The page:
Bees are in danger of disappearing from our environment. With the expansion of human development, wild bees have been losing their natural habitats as the land transitions into industrial agriculture. Additionally, warming climate conditions have caused major shifts in plant communities, and therefore the behavior and survival of bees. Conte and Navajas (2008) studied the impacts of climate change on European honey bees and found that climate change could have a significant impact on factors related to stress and disease, and a combination of human-induced environmental changes could hinder the ability of bees to adapt to these changes. In other words, many bee populations are facing a large amount of endangerment at a greater rate than they can adjust to, despite their great adaptability. In their assessment of pollinator contributions to agricultural crops, Bartomeus et al. (2014) mentioned that the loss of wild bees can partially be mitigated by the presence of managed honey bees; however, wild populations are major contributors and landscape-scale actions should be taken to restore wild bee populations. Ultimately, both domestic and wild bees are important pollinators for industrial agriculture as well as wild ecosystems, and they need our help.
Pesticide use is another major factor that is putting bee populations at risk. Pesticides are meant to keep “bad” bugs, weeds, and fungi out of our crops. However, these pesticides can have unintentional negative side effects on the “good” bugs, including honey bees and other important pollinators. One type of widely used pesticide is called “neonicotinoid”, and it’s causing major issues for both commercial bred honey bees as well as wild bee populations. When a crop is treated with neonicotinoid chemicals, it becomes toxic to any insects that interacts with it, even non-target species. In an article from Mercola, Dr. Mercola discusses how neonicotinoid pesticides are used on many garden-store plants, even ones that are considered to be “bee-friendly plants”. He goes on to say that negative effects on bees can be mitigated by encouraging manufacturers to stop producing toxic neonictinoids and instead focus on using alternative organic weed and pest control options.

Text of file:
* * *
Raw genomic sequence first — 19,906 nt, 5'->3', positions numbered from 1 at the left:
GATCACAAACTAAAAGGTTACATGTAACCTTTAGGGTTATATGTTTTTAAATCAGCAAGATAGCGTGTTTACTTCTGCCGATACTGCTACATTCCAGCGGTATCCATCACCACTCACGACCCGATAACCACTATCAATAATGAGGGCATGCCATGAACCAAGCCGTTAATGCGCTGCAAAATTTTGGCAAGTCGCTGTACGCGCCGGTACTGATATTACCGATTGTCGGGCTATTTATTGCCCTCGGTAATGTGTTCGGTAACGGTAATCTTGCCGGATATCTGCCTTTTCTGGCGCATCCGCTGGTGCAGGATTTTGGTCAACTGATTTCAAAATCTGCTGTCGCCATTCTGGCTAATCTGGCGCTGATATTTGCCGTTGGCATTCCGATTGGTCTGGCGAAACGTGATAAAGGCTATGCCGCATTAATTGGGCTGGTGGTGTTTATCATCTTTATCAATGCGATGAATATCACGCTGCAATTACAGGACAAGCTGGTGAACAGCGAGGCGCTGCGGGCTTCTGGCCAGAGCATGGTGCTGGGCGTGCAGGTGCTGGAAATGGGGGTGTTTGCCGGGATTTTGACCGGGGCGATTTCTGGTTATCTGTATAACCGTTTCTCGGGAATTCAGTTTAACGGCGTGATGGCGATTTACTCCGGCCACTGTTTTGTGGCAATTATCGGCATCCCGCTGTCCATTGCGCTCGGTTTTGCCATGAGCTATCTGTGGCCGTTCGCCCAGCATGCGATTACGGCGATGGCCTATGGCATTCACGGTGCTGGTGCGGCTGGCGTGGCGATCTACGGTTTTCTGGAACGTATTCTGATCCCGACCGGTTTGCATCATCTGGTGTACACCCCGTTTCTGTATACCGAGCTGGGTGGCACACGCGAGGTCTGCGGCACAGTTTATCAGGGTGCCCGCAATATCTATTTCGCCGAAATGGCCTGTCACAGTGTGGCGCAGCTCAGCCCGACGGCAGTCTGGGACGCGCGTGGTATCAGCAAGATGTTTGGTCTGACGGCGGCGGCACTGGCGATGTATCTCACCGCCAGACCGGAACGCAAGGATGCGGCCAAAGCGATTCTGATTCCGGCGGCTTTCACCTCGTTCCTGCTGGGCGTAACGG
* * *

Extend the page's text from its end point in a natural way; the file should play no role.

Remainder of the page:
Yet another major factor threatening honey bees is the varroa mite (Varroa destructor). This very small, round mite is a terror for honey bees and it can destroy entire colonies if left untreated. A verroa mite outbreak can mean devastating economic impacts for beekeepers, and it is considered to be one of the primary factors involved in CCD. In a recent press release from University of Maryland, honey bee researchers found that varroa mite infestations are more of a serious problem than previously thought, and infestations appear to be worse in stationary hives. What’s worse is that varroa mites can act as a vector for severe viruses and they can spread diseases between hives. Only appropriate and consistent treatment and care provided by beekeepers can keep colonies alive, so it’s vitally important that beekeepers persistently maintain their bees and stay up-to-date on the latest treatment efforts. Unfortunately, there are many cases where CCD still occurs, despite the beekeeper’s best actions for care and treatment.
There is hope! If we dedicate more time and resources to studying bees, spreading awareness, and working toward positive coexistence with bees, we can help both wild and domesticated populations. Brown and Paxton (2009) assessed the major threats to bee diversity and presented a list of strategies for actions we can take to help bees. Some examples of these strategies include the minimization of habitat loss and degradation, adding bee-friendly features to agricultural areas, increasing studies on bees to answer more questions about their decline, and promoting public education (Brown and Paxton 2009). Saving honey bees and other bee species starts with collaborating wild bee habitat restoration efforts, improving methods for keeping domesticated honey bees, reducing the use of harmful pesticides, and spreading knowledge about the importance of bees to ecosystems and our daily lives. Whether you practice beekeeping, enjoy eating food from pollinator-dependent sources, or simply love honey bees – there’s always a reason to help bees!